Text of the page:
Mass dance means more than world record
It's official. A line dance performed by young Cambodians for a BBC television series has earned its place in the Guinness Book of Records.
BBC Media Action - the BBC's international development charity - received official confirmation this week that the mass synchronised 'Madison' dance it staged in Phnom Penh in April broke the world record.
Nine hundred and twenty nine fans of Loy9 - Media Action's tv, radio and online programmes for a young Cambodian audience - took part in the dance for five minutes. This was judged to be twice as many dancers as for the previous record.
But it was about more than frivolous fun and a spot in the record books: it was indicative of Loy9's success in engaging the hard to reach Cambodian youth.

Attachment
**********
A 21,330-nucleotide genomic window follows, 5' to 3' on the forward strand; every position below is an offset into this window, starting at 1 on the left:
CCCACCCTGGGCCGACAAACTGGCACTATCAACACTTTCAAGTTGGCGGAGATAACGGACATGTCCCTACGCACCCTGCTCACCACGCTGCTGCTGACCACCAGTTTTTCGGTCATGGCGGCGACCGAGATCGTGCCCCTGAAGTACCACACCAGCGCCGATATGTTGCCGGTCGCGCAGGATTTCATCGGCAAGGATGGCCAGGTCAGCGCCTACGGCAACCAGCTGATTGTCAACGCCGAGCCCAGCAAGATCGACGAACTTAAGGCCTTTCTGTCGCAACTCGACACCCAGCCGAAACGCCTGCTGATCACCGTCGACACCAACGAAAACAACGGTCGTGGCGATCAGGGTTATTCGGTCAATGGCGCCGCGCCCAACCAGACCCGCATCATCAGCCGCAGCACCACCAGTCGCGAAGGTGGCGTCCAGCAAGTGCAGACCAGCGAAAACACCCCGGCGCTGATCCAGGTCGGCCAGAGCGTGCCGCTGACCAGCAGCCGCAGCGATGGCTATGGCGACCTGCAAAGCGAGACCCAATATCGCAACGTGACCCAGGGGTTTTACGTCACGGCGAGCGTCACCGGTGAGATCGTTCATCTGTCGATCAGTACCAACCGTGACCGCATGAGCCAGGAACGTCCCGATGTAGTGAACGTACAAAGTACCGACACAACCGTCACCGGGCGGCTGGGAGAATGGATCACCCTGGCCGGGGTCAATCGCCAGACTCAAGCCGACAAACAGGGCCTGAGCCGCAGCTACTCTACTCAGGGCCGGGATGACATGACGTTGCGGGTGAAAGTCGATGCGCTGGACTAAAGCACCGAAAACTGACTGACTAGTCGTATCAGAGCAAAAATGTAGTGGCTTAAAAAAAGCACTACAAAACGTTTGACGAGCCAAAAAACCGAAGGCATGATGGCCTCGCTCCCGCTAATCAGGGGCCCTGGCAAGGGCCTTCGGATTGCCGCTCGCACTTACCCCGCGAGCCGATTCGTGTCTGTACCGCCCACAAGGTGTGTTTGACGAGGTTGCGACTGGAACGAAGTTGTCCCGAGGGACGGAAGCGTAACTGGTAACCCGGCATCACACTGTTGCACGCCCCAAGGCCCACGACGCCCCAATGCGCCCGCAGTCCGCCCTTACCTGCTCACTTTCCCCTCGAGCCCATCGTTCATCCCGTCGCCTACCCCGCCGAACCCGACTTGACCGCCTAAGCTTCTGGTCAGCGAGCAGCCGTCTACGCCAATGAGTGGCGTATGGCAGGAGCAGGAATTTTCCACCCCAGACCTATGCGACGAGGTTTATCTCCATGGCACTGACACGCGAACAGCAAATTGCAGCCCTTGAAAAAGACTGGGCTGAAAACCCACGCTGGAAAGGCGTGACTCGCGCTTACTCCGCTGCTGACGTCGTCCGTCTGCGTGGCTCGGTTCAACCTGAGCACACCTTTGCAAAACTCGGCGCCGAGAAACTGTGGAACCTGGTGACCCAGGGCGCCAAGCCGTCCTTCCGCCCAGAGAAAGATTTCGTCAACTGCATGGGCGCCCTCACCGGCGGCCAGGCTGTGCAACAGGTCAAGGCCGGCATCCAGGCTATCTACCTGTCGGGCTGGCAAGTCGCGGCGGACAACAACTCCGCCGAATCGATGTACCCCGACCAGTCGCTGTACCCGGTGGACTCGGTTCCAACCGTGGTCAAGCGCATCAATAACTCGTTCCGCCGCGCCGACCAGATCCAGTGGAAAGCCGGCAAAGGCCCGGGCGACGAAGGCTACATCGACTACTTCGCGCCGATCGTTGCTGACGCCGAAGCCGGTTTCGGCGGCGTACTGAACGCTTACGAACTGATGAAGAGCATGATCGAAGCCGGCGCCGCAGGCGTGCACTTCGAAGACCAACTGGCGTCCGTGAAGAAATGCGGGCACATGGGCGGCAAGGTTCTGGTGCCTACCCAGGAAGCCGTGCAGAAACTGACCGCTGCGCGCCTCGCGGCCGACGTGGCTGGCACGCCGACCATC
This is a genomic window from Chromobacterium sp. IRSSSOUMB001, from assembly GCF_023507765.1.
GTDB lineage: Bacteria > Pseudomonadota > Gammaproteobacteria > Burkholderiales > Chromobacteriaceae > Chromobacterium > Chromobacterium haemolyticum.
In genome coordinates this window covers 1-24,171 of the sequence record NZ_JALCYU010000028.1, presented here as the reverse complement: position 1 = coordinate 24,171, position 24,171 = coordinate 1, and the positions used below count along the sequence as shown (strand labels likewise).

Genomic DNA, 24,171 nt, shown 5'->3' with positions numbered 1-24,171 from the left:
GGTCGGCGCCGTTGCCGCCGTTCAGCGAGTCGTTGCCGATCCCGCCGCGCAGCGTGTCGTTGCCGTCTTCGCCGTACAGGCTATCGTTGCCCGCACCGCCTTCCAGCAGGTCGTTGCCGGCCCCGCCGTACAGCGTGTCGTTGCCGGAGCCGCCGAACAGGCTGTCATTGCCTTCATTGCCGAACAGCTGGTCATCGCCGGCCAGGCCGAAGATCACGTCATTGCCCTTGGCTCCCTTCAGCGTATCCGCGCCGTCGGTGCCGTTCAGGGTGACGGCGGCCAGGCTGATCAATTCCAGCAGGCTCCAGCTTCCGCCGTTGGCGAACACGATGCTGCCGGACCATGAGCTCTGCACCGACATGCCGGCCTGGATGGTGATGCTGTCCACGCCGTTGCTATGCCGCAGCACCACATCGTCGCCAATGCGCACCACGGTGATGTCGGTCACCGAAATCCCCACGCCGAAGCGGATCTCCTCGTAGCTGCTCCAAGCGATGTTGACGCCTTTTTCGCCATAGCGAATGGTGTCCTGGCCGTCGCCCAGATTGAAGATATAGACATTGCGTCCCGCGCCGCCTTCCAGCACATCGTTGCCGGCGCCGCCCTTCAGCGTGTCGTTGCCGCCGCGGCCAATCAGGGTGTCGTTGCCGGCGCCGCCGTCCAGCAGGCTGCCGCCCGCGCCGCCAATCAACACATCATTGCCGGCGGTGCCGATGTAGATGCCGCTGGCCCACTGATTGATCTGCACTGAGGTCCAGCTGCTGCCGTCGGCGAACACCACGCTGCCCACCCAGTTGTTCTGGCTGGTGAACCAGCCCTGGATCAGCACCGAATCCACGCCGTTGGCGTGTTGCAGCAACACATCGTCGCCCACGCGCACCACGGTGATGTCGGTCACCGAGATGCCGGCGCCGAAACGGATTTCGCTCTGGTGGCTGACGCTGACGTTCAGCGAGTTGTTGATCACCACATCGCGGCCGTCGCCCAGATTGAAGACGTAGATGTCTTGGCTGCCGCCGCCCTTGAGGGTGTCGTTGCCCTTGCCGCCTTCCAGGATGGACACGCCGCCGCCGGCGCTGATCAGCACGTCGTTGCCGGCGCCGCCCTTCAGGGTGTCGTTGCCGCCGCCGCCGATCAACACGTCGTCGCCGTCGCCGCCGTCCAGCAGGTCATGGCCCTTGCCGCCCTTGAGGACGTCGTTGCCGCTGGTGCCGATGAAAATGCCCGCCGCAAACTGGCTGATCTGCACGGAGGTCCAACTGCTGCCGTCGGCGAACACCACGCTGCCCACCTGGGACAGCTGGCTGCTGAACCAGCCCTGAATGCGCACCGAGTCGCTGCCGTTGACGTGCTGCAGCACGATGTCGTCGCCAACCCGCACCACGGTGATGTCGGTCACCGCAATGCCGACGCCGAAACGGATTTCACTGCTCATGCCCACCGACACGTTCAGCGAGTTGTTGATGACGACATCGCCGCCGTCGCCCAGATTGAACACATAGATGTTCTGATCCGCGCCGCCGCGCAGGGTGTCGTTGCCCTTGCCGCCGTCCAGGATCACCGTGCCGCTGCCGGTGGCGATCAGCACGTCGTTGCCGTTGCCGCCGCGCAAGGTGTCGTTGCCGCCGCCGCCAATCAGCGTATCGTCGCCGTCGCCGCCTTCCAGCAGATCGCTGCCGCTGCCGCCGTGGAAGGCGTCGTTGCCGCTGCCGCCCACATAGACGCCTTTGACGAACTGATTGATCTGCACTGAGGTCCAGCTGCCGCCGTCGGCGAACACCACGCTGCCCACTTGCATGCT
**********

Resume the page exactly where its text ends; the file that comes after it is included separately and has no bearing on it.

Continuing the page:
'This is about much more than beating a dance record,' said project director Colin Spurway. 'Young people in Cambodia have very little presence in public life and Loy9 encourages them to talk about their rights, engage with local government, challenge negative stereotypes and raise their voice outside school and the home. The shows and the live events that make up Loy9 are often young Cambodians' first experience of getting meaningfully involved in civic life.'
Loy9 hosts weekly tv and radio phone-in shows, online discussions, blogs and live events around issues like conflict resolution, using art for self expression and the role of young women and girls in decision making.
The Madison was featured at the end of the first television series of Loy9. A second series is currently being made and will be broadcast nationwide in early 2013.